In the economic sector, auditing is defined as inspecting internal activities with the aim of obtaining proofs for these. In Information Technology, and particularly in the software area, audits designate inspections within the context of licensing. In this way, controls can be put in place to see whether the software used is sufficiently licensed. In this case, it remains questionable whether the manufacturers legally hold the authorisation for this type of inspection. Notwithstanding the above, an audit does not present a problem for businesses that have acquired used software licences with PREO. PREO are recognised at audits.

Abbreviation for Certificate of Authenticity for FPP and OEM Software.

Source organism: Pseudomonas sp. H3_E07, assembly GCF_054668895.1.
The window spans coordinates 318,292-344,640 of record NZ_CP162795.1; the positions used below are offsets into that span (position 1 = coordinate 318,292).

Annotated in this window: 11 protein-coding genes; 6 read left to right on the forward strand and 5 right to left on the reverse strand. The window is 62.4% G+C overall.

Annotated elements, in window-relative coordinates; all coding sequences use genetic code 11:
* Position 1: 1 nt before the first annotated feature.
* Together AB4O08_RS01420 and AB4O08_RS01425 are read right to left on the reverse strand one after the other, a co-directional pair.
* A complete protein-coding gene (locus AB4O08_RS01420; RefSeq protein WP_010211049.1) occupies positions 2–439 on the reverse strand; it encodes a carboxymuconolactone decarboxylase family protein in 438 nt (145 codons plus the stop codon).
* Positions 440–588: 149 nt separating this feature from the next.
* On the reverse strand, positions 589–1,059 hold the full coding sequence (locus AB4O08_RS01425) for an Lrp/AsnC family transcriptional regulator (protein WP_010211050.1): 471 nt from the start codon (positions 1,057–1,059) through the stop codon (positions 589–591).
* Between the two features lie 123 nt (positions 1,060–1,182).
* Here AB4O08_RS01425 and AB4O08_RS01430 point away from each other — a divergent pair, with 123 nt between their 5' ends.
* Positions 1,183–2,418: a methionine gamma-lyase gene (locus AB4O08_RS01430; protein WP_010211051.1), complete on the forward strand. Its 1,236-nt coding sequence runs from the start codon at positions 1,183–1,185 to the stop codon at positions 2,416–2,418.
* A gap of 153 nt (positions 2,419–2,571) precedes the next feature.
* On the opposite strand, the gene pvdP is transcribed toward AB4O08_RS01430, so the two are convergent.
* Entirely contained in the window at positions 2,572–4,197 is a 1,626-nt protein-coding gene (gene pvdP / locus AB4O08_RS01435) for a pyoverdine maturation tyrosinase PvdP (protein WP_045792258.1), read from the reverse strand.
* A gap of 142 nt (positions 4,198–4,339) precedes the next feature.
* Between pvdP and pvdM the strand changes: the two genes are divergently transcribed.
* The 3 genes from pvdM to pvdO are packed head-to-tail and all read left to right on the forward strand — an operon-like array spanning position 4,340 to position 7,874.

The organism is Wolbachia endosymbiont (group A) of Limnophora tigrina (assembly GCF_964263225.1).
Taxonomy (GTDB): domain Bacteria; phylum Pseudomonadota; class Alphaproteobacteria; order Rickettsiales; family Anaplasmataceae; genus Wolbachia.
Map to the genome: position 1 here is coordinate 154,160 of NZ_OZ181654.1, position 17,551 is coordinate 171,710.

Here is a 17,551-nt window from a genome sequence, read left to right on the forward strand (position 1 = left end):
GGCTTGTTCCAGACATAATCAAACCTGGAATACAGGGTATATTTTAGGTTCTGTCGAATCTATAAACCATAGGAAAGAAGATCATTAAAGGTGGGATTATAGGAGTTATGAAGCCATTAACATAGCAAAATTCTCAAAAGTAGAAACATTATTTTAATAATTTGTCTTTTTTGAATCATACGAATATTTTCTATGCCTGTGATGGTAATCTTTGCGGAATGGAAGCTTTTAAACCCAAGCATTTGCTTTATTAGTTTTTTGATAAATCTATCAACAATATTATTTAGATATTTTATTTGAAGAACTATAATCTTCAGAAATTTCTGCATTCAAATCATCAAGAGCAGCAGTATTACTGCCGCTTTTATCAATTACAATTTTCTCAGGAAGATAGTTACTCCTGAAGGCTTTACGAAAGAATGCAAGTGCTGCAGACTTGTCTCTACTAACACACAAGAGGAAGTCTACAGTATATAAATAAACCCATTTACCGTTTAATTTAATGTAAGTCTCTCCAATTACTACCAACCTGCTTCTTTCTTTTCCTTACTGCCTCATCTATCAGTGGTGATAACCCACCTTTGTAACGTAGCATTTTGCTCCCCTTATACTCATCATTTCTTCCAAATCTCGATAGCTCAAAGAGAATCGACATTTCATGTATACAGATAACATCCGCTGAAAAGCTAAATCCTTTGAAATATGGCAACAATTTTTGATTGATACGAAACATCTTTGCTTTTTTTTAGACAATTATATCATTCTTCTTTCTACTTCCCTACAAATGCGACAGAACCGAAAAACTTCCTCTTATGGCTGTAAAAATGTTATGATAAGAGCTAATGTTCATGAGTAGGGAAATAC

The sticker can frequently be found on the computer or on the product packaging.
With OEM licences, buyers should make sure that the COAs have not been stuck onto one of the CDs/DVDs. This can create issues at audits in relation to trademark law. The buyer is also on the safe side with these licences if the origin can be proven up to the initial licence holder.

Copyright law is designated as works protection for its author. In this case, the basic idea is to protect the author’s interest. His services should be protected and appropriately remunerated. Compositions, paintings, sculptures or texts were traditionally classified as creations worthy of protection.
Based on an EU directive from 1991, copyright was transferred to national law to protect computer programs. As a result, e.g. in Germany, computer programs have been protected by copyright since 1993. In Germany is equal before the law to protected goods such as literature, art or science.